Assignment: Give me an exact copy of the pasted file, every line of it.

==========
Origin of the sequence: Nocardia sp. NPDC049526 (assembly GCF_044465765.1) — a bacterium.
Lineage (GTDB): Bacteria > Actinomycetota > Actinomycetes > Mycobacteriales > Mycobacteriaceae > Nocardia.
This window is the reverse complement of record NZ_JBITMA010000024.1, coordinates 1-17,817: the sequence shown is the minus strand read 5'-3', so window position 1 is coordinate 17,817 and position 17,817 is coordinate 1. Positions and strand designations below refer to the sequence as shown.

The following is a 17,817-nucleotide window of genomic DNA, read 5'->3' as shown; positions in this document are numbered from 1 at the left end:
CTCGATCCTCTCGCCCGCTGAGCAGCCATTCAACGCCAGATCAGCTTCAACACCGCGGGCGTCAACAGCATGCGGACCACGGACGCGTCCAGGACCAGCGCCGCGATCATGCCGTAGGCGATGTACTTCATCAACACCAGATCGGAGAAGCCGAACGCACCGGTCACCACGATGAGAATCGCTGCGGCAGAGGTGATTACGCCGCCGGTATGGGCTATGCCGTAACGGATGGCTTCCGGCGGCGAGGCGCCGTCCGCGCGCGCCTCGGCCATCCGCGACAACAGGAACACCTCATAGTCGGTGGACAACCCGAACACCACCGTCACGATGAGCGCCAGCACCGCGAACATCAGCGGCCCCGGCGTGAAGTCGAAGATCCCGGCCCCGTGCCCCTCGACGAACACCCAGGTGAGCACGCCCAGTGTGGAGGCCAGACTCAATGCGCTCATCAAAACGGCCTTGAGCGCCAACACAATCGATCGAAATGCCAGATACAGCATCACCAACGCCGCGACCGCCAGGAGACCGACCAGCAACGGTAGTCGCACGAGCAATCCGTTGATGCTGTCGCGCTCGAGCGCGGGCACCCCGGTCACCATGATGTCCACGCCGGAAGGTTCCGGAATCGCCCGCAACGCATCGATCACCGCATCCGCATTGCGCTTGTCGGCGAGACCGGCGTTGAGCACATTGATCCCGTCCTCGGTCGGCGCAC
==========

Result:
Origin of the sequence: Nocardia sp. NPDC049526 (assembly GCF_044465765.1) — a bacterium.
Lineage (GTDB): Bacteria > Actinomycetota > Actinomycetes > Mycobacteriales > Mycobacteriaceae > Nocardia.
This window is the reverse complement of record NZ_JBITMA010000024.1, coordinates 1-17,817: the sequence shown is the minus strand read 5'-3', so window position 1 is coordinate 17,817 and position 17,817 is coordinate 1. Positions and strand designations below refer to the sequence as shown.

The following is a 17,817-nucleotide window of genomic DNA, read 5'->3' as shown; positions in this document are numbered from 1 at the left end:
CTCGATCCTCTCGCCCGCTGAGCAGCCATTCAACGCCAGATCAGCTTCAACACCGCGGGCGTCAACAGCATGCGGACCACGGACGCGTCCAGGACCAGCGCCGCGATCATGCCGTAGGCGATGTACTTCATCAACACCAGATCGGAGAAGCCGAACGCACCGGTCACCACGATGAGAATCGCTGCGGCAGAGGTGATTACGCCGCCGGTATGGGCTATGCCGTAACGGATGGCTTCCGGCGGCGAGGCGCCGTCCGCGCGCGCCTCGGCCATCCGCGACAACAGGAACACCTCATAGTCGGTGGACAACCCGAACACCACCGTCACGATGAGCGCCAGCACCGCGAACATCAGCGGCCCCGGCGTGAAGTCGAAGATCCCGGCCCCGTGCCCCTCGACGAACACCCAGGTGAGCACGCCCAGTGTGGAGGCCAGACTCAATGCGCTCATCAAAACGGCCTTGAGCGCCAACACAATCGATCGAAATGCCAGATACAGCATCACCAACGCCGCGACCGCCAGGAGACCGACCAGCAACGGTAGTCGCACGAGCAATCCGTTGATGCTGTCGCGCTCGAGCGCGGGCACCCCGGTCACCATGATGTCCACGCCGGAAGGTTCCGGAATCGCCCGCAACGCATCGATCACCGCATCCGCATTGCGCTTGTCGGCGAGACCGGCGTTGAGCACATTGATCCCGTCCTCGGTCGGCGCAC